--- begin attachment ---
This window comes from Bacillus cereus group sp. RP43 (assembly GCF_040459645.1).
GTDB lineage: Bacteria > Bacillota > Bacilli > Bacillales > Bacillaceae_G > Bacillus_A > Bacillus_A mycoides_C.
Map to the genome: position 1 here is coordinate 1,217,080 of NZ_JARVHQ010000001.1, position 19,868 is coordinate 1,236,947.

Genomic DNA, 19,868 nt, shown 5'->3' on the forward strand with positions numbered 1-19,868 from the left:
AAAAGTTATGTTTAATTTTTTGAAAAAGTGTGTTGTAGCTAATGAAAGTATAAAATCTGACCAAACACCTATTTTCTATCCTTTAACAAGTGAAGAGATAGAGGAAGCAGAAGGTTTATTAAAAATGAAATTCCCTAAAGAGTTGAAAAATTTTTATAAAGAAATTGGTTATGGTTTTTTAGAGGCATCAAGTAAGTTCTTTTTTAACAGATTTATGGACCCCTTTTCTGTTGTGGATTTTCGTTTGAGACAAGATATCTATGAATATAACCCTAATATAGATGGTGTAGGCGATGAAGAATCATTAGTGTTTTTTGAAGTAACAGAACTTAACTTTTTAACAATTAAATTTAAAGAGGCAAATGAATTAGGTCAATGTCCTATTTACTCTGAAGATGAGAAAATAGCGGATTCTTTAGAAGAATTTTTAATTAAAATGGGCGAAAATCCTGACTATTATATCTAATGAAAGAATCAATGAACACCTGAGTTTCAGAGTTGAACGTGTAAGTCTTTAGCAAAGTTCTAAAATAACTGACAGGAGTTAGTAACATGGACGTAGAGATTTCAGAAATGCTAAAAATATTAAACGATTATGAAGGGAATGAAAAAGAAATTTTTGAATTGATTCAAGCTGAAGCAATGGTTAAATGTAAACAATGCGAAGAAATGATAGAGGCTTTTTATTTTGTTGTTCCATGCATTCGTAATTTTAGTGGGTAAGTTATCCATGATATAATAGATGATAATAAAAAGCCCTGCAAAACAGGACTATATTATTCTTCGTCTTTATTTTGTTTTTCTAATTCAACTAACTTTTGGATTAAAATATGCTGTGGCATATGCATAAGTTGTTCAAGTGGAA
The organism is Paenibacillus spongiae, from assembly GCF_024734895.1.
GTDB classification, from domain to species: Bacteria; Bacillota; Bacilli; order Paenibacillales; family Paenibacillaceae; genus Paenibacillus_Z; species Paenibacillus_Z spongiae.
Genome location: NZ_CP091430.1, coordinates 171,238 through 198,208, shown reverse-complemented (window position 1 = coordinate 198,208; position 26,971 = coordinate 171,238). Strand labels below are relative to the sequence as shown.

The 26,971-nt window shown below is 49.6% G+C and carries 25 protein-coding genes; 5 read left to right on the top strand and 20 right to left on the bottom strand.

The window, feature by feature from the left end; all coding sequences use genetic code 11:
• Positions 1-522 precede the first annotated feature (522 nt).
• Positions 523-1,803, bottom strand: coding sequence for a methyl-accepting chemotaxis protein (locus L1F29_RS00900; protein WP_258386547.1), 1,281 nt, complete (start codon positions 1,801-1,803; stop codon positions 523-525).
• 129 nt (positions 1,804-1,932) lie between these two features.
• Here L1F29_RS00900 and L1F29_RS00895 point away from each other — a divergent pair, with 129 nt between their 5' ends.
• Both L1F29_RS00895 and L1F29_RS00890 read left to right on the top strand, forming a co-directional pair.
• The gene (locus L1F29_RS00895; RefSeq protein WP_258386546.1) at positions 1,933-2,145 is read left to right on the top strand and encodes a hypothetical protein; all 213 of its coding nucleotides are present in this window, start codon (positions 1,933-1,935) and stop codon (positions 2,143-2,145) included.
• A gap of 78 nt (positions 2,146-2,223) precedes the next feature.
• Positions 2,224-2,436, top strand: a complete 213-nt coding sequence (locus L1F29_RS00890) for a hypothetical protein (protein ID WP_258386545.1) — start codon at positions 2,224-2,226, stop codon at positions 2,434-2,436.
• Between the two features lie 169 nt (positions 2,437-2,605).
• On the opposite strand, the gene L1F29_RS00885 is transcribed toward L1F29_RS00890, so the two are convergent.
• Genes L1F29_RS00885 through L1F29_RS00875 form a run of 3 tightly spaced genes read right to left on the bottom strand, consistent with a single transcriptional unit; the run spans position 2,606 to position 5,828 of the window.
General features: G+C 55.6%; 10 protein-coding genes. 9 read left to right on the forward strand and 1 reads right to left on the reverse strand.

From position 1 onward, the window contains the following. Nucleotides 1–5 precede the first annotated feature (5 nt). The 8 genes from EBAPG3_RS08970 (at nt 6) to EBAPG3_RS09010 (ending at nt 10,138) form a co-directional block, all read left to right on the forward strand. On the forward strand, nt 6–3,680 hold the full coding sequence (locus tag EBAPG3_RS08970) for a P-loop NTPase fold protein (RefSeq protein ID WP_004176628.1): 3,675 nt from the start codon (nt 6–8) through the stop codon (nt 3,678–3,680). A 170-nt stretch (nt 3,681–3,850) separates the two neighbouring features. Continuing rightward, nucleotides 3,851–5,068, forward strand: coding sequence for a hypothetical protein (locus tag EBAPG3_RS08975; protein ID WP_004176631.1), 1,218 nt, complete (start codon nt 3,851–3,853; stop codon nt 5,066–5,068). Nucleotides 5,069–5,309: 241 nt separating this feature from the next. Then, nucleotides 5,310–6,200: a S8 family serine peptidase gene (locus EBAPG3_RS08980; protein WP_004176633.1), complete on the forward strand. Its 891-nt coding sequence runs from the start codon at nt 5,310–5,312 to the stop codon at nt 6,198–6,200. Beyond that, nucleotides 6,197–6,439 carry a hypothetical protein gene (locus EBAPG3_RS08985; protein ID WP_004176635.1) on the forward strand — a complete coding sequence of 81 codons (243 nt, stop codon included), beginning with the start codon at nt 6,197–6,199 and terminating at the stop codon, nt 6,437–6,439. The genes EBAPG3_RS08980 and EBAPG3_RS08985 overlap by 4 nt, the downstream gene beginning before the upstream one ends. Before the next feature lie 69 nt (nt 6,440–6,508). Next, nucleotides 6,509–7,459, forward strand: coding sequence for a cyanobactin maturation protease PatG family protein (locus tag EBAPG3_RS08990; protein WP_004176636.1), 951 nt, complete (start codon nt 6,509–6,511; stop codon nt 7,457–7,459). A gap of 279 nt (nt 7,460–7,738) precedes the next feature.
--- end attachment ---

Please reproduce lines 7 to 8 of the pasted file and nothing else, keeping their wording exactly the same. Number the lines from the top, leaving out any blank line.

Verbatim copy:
GTDB classification, from domain to species: Bacteria; Bacillota; Bacilli; order Paenibacillales; family Paenibacillaceae; genus Paenibacillus_Z; species Paenibacillus_Z spongiae.
Genome location: NZ_CP091430.1, coordinates 171,238 through 198,208, shown reverse-complemented (window position 1 = coordinate 198,208; position 26,971 = coordinate 171,238). Strand labels below are relative to the sequence as shown.